Yes, presumably you’d have to rub shoulders with the odd shady, big tobacco executive, but no pressure group’s perfect right? If nothing else then surely such an event would be one of the only places in Britain where you can still smoke inside?

Nope, according to a sheepish little paragraph midway through the e-mail; you can only smoke on the rear open deck of the boat or in the walkways. Way to fight the man guys, you’re true revolutionaries.

….

Elections are great; watching the results come in until the early hours of the morning with my old pals Dimbleby, Vine and co. But when it comes to Europe, an issue which I seem to be totally alone in having absolutely no opinion on; I haven’t the foggiest clue which way to vote.

So, after finally registering to vote in the upcoming European elections at the YUSU offices. I’ve been pondering ways in which to use my new-found suffrage to be as profoundly unhelpful and apathetic as possible.

With that in mind I’ve located perhaps the most two bob, small time outfit on the ballot paper in this region, The Yorkshire First devolution party, as a potential candidate for my support. It’s not that I necessarily believe in the cause, although I suppose I do in a round about sort of way.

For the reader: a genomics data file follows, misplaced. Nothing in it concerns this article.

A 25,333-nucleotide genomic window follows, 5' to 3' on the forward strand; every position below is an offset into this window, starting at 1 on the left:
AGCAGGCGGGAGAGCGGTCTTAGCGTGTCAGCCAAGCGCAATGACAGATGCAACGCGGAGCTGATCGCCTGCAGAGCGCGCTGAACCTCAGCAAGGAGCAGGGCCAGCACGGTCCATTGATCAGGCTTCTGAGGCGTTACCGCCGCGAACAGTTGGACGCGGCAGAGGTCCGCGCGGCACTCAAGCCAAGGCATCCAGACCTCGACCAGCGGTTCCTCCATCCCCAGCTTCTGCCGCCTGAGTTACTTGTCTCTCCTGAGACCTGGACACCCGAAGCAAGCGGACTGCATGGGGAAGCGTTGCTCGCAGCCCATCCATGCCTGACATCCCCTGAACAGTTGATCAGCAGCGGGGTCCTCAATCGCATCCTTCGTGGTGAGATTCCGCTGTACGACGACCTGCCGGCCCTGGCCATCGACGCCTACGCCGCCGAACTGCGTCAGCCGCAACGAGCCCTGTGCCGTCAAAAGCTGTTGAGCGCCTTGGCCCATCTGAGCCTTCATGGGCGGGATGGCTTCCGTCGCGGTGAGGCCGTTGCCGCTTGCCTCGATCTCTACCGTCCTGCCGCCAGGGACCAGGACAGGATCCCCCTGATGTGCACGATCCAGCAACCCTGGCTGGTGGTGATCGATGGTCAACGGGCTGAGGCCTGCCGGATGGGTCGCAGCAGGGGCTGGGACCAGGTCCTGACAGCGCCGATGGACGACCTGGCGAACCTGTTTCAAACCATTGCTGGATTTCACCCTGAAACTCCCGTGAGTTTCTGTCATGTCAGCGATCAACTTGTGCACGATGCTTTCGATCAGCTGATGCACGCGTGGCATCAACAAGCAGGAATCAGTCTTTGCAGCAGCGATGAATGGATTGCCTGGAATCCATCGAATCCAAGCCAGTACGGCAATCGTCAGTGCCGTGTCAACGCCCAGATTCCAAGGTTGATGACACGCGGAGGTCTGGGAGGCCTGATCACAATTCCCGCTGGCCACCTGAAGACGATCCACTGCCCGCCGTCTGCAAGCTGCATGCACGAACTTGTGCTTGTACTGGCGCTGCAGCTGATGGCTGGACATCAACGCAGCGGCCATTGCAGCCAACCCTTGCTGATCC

No, there are several reasons why you might wish to use your vote in this way. Particularly if you’re of a perennially undecided, angry or disaffected mind-set. Firstly, because voting UKIP as an anti politics statement has become far too mainstream. Even taking all the nutcases and the racism aside.

Secondly because by doing so in enough numbers there is a very good chance they could push the BNP into last place, and wouldn’t that just be absolutely fucking hilarious?

….

Me and Vision Photo Editor, Jack Western, were at the Langwith 3rds vs Halifax 1sts match last Monday down on the JLD, and despite being caught in a full-on pre match hailstorm, we managed to get this snap of Langwith goalkeeper, Steve Le Cornu, looking despondently at the ball in his own net. A theme for the day. Langwith lost 4-0, which, given some of the drubbings they received last year, I assume they wouldn’t be unpleased with. Regardless, this image could end up being a succinct representation of their tournament. Best of luck to them though, everyone loves an underdog.

Tom Davies
Tom Davies is a York Vision columnist and generally unpleasant, self pitying human being.